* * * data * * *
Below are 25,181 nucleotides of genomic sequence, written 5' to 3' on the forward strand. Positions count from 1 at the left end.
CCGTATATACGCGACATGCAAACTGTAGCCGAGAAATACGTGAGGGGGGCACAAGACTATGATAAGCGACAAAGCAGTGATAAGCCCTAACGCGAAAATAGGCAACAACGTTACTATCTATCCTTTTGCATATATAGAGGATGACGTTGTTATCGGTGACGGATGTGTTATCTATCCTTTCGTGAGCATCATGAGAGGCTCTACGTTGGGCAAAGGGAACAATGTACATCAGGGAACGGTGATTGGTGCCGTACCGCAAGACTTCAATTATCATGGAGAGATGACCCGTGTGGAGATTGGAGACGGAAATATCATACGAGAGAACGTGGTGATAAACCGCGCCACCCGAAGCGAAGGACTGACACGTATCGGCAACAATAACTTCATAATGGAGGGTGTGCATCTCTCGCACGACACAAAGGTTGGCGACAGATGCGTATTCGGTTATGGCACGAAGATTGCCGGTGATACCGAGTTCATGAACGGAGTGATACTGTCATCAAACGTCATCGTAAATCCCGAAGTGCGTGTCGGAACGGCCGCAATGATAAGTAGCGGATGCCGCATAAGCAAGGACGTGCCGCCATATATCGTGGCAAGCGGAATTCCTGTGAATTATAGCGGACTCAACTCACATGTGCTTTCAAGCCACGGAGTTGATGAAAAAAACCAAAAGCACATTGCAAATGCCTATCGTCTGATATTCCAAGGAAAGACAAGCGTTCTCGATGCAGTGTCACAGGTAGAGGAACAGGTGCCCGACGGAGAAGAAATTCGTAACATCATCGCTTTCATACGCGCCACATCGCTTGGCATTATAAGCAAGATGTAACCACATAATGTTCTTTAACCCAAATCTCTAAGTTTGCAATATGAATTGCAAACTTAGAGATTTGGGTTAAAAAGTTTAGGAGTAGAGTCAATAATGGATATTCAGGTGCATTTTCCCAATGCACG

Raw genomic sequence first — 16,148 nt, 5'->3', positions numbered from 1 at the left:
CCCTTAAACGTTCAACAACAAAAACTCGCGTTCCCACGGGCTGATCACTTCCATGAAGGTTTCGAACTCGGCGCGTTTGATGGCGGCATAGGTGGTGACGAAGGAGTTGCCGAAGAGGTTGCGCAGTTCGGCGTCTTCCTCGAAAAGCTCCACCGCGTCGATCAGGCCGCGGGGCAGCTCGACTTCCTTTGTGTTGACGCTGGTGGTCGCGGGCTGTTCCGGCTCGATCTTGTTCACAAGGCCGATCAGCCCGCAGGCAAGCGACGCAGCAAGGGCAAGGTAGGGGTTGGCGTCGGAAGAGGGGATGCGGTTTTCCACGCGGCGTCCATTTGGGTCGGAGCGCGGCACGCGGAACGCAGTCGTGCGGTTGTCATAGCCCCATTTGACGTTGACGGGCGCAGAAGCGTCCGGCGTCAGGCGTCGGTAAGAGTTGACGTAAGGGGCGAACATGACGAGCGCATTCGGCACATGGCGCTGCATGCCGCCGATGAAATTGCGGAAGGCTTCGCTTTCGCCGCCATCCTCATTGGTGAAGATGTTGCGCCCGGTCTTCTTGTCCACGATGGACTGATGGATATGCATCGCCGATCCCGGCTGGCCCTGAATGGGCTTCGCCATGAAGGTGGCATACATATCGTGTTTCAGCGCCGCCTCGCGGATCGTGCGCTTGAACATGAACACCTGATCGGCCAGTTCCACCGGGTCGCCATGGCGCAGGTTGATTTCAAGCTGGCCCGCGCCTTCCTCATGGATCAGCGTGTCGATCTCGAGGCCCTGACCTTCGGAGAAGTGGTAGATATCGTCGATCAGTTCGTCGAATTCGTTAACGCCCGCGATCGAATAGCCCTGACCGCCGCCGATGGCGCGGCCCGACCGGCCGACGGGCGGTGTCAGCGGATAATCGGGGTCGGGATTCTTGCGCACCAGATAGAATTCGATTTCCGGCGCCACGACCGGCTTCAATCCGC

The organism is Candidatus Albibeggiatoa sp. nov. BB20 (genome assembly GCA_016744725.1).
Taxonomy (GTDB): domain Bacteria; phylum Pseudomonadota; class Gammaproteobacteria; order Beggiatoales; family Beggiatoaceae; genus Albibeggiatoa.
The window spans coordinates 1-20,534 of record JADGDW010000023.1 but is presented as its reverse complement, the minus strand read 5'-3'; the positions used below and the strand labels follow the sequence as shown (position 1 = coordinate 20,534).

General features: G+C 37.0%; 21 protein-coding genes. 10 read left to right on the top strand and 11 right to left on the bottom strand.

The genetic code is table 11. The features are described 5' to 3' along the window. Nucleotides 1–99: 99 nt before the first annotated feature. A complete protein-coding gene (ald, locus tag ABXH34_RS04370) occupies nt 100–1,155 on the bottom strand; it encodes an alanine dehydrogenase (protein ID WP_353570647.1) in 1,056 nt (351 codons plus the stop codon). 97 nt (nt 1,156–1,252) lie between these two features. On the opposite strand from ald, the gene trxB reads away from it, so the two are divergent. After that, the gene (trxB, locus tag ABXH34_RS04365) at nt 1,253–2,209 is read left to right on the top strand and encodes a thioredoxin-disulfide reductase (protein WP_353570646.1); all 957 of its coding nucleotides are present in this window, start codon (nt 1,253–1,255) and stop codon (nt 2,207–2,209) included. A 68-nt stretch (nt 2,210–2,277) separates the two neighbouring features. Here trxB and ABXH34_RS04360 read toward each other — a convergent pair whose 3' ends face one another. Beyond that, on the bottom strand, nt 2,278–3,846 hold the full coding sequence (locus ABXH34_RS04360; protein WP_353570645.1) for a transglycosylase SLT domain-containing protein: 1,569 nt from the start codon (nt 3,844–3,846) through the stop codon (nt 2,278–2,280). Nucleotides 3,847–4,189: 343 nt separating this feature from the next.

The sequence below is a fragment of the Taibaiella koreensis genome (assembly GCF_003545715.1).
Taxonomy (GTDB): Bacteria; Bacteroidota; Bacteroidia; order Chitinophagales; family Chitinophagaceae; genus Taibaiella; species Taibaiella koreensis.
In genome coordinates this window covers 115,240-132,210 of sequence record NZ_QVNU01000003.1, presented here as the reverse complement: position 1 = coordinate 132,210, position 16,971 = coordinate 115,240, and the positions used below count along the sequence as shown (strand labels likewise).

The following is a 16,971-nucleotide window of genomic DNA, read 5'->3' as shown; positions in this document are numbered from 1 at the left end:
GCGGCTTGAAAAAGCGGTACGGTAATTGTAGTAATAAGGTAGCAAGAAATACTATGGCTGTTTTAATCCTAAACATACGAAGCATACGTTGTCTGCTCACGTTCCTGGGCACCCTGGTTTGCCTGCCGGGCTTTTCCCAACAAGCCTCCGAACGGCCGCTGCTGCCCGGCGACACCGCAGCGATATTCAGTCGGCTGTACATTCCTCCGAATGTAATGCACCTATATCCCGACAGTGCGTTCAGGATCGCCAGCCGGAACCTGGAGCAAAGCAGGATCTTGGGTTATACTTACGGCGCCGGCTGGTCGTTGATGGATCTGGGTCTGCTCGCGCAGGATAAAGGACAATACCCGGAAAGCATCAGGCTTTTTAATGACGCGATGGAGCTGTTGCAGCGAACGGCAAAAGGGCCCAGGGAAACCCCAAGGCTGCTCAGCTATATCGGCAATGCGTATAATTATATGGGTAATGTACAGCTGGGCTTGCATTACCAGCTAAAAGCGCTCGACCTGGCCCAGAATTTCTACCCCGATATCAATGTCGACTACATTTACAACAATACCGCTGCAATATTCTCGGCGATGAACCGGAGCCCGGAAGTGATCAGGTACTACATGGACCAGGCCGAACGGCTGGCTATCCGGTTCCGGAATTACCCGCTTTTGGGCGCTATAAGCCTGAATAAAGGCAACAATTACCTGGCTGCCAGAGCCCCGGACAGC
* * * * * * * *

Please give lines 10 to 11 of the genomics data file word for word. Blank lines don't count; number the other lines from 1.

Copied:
The sequence below is a fragment of the Taibaiella koreensis genome (assembly GCF_003545715.1).
Taxonomy (GTDB): Bacteria; Bacteroidota; Bacteroidia; order Chitinophagales; family Chitinophagaceae; genus Taibaiella; species Taibaiella koreensis.